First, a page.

By: Lauren Glaser and Scott Rosen
Following an inspiring day in hot and humid Kisumu, the Israeli ambassador to Kenya, Noah Gal Gendler, graciously welcomed us for dinner at his official residence. Also present were representatives of both Israel and Kenya’s water authorities, and Kenya’s education ministry. Having visited a wide variety of schools as well as witnessed the dearth of clean water in Kenya firsthand, to engage with and learn from these leaders alongside the honorable ambassador provided us with macro-level perspectives on these issues.
Friday provided an opportunity to further connect the dots between Israel’s commitment to support social and economic development in the region. Specifically, we met with locals who are spreading their Israeli-transferred knowledge in their communities.
Our most memorable adventure of the day brought us to Riuru to visit Albert Kamatu, a farmer who recently returned from a month-long agricultural course in Israel, hosted by MASHAV, Israel’s international development agency. Beaming with pride, Albert explained how he was challenging old-school mindsets by introducing new technology to increase vegetable yield and improve his community.
Albert’s farm is a five-acre Kenyan Garden of Eden. As we toured the compound, we were struck by his entrepreneurial vision and powerful sense of purpose. From the rows of leafy kale, to the emerging papaya groves, the farm is a model economic enterprise. Albert and his wife, Regina, plan to introduce several innovative technologies from the MASHAV program, including drone-based crop optimization and irrigation tools, to take their business to the next level. Additionally, they are working to scale their impact by applying what Albert learned in Israel to educate neighboring farmers on similar best practices. Collectively, they hope to create a hub and spoke “Kenyan kibbutz” with more than 26 farms practicing these sustainable techniques, resulting in more robust agriculture and a healthier community.
Later in the day, we met other leaders that are also using access to Israeli ideas to further realize Kenya’s potential. For example, Ronald Odianga, one of Kenavara Group’s founders, spent a year in Israel to study agriculture as part of the Jerusalem Declaration program. After being inspired by his tenure at the Arava Institute, Ronald founded Kenavara to promote farming among youth in Kenya. He said, “The Israeli people continue to be a source of inspiration [for us], as we saw what they are able to accomplish in the desert.”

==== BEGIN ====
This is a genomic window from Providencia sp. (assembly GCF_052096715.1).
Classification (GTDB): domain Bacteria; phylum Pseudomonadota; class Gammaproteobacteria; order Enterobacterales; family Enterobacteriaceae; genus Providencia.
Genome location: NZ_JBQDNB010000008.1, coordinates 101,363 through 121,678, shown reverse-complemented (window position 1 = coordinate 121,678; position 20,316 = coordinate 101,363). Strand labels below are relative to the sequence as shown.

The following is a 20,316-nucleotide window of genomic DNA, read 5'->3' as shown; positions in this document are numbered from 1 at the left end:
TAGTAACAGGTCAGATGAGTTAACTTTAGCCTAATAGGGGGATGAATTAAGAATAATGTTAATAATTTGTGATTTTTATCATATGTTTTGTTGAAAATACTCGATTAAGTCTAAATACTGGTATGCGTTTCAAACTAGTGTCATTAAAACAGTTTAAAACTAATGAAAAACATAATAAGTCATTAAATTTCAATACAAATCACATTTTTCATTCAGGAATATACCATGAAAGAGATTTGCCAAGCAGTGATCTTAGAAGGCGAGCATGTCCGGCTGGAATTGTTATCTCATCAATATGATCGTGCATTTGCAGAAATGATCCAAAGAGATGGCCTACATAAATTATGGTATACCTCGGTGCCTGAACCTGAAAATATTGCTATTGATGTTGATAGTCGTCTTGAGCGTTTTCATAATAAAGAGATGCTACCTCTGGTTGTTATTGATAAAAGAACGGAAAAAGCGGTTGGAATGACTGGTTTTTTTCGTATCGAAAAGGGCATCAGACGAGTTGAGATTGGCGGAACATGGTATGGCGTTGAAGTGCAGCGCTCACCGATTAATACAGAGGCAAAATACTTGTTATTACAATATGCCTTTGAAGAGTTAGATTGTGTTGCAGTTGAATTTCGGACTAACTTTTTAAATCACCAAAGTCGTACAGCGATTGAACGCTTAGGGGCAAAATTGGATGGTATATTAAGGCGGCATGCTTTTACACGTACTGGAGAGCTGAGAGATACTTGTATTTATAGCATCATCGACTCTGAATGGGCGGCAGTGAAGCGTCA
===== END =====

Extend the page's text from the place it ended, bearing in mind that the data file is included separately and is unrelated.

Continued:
While agriculture occupied most of our day, we also met with other organizations committed to social and economic development in Kenya that are affiliated with Kenyatta University. The Chandaria Business Innovation and Incubation Centre serves as a start-up accelerator to advance the ideas of recent graduates, while the Africa Centre for Transformative and Inclusive Leadership empowers social and economic progress for women in Africa.
As we prepare to share the evening with the Nairobi Hebrew Congregation, we are grateful for the people we have met this week and look forward to our last two days in Kenya. Shabbat Shalom!
Lauren Glaser works in the field of environmental conservation. A passionate linguist, she recently spent three months in Israel to work toward her longtime goal to learn Hebrew. While in Israel, she started to learn about the headway Israel is making in the environmental sustainability sector, both domestically and abroad.
Scott Rosen spent his early career in financial services and currently works for a healthcare services company leading strategy and corporate development. He is an active volunteer with the University of Virginia’s Brody Jewish Center at McIntire School of Commerce, Camp Avoda and, most recently, a participant in JCRC’s ReachOut! program.